Signs that tell you are deficit of protein
Protein is very important for the functions of the human body, it is needed for weight loss, muscle building, and others.
If you are deficient in protein, your body may experience many problems. According to a study, one billion people worldwide suffer from protein deficiency, especially in Central Africa and South Asia, our own region, where 30% of children receive very little protein.
According to medical experts, the daily requirement of protein for adult men is 56 grams, for women 4 grams and for children 19 to 34 grams (depending on their age).
However, how to assess protein deficiency in the body? The symptoms that tell you about your protein are as follows.
If you are hungry all the time and have a desire for food or a mouthful all the time, it may be because the diet is low in protein and high in carbohydrates and sugars. When this happens, people start consuming high-calorie foods, which are low in protein.
Decreased muscle volume and joint pain
Muscles are the largest source of protein in the body, and weakness, pain, or loss of volume is a clear sign of protein deficiency. According to a study, this is common in middle-aged or elderly people, protein is an essential component for the growth and maintenance of muscles.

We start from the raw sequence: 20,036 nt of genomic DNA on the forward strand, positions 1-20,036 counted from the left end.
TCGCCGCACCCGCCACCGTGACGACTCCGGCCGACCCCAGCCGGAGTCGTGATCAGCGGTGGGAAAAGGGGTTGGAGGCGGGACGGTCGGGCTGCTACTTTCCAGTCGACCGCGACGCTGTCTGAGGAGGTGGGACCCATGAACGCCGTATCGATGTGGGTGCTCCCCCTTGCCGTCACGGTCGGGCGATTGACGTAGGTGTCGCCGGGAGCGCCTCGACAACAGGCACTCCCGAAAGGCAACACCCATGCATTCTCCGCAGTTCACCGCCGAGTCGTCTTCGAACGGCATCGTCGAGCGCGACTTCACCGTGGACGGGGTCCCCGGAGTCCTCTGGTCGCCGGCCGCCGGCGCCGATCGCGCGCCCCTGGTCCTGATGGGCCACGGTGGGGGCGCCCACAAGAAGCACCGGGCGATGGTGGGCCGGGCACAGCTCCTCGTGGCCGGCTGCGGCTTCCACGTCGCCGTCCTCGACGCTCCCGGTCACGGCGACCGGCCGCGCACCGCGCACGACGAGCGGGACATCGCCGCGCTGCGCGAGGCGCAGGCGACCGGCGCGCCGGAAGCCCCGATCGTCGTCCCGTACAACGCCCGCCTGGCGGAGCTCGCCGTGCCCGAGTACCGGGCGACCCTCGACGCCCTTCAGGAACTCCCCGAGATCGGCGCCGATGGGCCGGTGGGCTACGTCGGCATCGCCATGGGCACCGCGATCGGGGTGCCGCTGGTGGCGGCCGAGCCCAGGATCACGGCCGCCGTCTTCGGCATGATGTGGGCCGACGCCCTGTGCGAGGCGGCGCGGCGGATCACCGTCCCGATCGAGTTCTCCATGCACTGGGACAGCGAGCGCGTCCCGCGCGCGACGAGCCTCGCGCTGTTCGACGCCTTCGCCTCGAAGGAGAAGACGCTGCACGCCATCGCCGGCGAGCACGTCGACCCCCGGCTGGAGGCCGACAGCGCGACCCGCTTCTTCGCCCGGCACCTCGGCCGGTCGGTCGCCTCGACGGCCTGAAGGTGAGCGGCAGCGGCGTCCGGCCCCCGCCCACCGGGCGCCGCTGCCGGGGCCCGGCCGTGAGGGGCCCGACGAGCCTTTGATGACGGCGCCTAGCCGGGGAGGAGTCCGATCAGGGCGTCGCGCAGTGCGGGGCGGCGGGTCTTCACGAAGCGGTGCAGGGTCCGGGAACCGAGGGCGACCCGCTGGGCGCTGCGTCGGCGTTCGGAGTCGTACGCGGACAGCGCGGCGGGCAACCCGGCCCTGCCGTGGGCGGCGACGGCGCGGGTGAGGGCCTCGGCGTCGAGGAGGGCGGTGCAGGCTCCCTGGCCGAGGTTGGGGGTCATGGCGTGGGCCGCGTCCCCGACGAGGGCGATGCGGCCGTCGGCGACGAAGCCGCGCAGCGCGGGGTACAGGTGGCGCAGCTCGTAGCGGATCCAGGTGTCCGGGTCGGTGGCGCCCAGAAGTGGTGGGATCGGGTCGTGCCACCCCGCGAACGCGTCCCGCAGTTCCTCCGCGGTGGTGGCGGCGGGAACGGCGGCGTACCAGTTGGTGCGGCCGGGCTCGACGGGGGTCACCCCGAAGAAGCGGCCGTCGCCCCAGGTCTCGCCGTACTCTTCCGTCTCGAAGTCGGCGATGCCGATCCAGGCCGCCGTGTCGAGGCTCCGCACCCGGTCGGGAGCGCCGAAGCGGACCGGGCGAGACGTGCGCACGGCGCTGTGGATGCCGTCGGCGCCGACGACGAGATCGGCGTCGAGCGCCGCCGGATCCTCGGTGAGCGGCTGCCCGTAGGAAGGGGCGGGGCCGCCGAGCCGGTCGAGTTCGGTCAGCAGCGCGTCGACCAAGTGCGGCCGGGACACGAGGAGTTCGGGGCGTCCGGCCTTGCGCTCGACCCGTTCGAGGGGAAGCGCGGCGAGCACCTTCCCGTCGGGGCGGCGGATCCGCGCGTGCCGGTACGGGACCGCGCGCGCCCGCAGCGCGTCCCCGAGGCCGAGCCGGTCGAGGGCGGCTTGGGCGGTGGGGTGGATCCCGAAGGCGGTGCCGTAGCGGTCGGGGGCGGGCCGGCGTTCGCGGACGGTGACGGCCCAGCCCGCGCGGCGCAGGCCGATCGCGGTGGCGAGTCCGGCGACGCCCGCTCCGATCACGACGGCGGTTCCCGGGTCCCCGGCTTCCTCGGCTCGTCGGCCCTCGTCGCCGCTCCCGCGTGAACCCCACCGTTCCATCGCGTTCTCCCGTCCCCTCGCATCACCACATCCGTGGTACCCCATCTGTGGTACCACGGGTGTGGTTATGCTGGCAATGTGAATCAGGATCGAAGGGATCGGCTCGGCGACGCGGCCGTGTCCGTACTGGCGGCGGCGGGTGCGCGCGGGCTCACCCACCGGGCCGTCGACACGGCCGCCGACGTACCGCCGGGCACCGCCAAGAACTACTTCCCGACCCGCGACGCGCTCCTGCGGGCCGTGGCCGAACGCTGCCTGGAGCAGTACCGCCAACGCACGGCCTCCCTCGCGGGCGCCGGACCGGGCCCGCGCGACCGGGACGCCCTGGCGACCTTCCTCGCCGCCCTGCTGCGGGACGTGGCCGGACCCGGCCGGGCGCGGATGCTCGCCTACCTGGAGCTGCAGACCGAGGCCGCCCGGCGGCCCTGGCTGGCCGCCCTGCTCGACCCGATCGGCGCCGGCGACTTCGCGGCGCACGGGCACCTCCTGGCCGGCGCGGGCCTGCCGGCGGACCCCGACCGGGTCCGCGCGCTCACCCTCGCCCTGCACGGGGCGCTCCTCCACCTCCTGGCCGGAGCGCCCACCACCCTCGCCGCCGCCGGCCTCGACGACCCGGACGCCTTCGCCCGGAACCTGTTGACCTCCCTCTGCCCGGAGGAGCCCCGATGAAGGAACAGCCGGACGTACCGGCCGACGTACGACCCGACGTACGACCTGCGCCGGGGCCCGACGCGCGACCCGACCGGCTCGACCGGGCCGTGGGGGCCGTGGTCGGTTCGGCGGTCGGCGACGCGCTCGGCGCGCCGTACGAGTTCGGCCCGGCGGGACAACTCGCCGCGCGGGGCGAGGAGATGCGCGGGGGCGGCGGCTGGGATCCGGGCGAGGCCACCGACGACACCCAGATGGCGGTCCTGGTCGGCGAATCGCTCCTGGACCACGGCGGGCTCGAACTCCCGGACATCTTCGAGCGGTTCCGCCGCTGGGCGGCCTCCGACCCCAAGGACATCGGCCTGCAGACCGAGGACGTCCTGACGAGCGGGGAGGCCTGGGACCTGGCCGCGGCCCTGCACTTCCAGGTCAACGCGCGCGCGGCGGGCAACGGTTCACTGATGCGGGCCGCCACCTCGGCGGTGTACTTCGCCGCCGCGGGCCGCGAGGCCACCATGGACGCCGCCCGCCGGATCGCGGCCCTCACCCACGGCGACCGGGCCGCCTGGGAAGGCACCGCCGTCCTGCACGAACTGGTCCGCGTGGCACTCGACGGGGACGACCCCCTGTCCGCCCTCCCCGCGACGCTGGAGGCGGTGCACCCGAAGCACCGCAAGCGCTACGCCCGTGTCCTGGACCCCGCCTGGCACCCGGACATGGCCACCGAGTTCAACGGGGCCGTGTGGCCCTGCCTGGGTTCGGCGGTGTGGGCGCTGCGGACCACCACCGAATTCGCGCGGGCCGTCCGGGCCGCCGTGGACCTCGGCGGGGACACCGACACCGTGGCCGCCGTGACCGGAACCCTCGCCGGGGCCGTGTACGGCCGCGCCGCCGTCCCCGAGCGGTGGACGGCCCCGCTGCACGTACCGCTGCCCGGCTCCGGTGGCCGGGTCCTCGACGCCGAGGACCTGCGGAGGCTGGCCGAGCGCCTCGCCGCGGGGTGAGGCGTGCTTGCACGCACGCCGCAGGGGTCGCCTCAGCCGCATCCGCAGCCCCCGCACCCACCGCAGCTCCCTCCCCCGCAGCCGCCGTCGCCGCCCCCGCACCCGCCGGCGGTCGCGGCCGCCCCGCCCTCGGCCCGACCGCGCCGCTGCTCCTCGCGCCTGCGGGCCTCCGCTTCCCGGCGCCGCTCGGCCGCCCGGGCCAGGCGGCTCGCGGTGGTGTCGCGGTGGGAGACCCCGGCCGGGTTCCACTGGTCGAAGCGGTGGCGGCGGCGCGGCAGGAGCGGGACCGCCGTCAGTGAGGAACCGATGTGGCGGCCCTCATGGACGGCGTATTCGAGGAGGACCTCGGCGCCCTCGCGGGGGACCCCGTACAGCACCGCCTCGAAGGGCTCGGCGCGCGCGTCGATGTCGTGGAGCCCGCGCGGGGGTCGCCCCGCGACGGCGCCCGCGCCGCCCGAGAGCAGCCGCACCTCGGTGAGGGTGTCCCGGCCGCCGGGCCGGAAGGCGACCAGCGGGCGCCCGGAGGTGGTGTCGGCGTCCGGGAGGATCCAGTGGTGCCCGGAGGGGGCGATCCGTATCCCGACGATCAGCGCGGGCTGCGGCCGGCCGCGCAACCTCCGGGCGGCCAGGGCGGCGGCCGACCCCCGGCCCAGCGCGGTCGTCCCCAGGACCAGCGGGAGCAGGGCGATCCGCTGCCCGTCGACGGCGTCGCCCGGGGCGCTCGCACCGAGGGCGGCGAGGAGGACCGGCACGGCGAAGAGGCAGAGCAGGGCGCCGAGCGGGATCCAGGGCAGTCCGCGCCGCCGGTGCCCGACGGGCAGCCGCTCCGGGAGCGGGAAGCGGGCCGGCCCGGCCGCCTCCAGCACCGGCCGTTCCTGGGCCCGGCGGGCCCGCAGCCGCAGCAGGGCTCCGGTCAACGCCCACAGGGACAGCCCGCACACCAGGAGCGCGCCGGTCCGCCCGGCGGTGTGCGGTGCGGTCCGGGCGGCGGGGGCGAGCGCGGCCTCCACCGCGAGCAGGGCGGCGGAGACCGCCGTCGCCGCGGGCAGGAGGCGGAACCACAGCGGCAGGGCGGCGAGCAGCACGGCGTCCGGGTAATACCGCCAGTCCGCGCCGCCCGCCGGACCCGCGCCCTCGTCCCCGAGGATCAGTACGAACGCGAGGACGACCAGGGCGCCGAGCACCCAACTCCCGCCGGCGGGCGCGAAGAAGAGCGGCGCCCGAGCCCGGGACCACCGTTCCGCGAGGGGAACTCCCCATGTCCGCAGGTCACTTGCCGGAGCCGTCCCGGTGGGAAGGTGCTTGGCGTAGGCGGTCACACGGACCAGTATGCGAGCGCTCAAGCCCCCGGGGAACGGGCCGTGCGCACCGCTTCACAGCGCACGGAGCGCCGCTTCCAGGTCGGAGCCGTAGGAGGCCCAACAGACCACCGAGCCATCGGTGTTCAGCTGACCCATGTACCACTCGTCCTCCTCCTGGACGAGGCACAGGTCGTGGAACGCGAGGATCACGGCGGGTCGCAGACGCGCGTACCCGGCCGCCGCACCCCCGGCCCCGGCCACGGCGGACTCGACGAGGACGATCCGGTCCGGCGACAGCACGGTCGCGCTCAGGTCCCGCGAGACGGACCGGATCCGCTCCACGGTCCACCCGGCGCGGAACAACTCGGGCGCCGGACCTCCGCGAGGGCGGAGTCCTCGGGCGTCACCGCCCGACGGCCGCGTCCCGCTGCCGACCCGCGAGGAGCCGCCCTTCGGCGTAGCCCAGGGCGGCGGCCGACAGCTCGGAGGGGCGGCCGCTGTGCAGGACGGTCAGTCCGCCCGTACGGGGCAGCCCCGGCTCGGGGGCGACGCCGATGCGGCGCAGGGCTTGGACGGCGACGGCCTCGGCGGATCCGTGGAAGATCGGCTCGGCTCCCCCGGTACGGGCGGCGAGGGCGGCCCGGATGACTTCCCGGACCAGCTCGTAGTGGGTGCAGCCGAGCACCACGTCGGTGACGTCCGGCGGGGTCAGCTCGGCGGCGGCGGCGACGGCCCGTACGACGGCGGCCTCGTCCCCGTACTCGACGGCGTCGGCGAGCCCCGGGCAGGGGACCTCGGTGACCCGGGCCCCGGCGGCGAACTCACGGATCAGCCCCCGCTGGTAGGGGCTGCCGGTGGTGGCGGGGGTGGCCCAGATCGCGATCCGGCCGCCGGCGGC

Skin and nail problems
Lack of protein results in weak, full, and in some cases white and brown marks on the nails. Similarly, protein deficiency also has a negative effect on the skin, as protein is an ingredient that helps cells regenerate and form new cells. If it is deficient, the skin becomes dry, flaky, and cracked.
Hair loss or baldness
90% of our hair is made up of a type of protein called keratin. If this component is deficient, the hair will start to lose its lightness and color, while also falling out rapidly. This is because the body stops using protein for hair growth to keep it safe.
Fat on the liver
Fat buildup on the liver is one of the most common symptoms of protein deficiency and if left untreated can lead to liver disease such as edema, scratching, and liver failure. This occurs with obese people.
Increase the risk of bone fractures
Like a muscle, protein deficiency affects the bones. Lack of an adequate amount of protein in the diet leads to bone weakness, which increases the risk of fractures. This is because protein is needed for the absorption of calcium and the metabolism of bones.
If you have trouble sleeping or you lack sleep, it can also be a sign of protein deficiency. Dietary protein produces tryptophan, an amino acid needed to help you sleep. For a good night’s sleep, eating a protein-rich diet before bed can help you fall asleep as you lie in bed.
Fog on the brain
Protein is essential for the healthy functioning of the brain. If this component is deficient, it can lead to loss of determination, memory impairment, or difficulty in learning something new. This is a sign that the body is deficient in protein.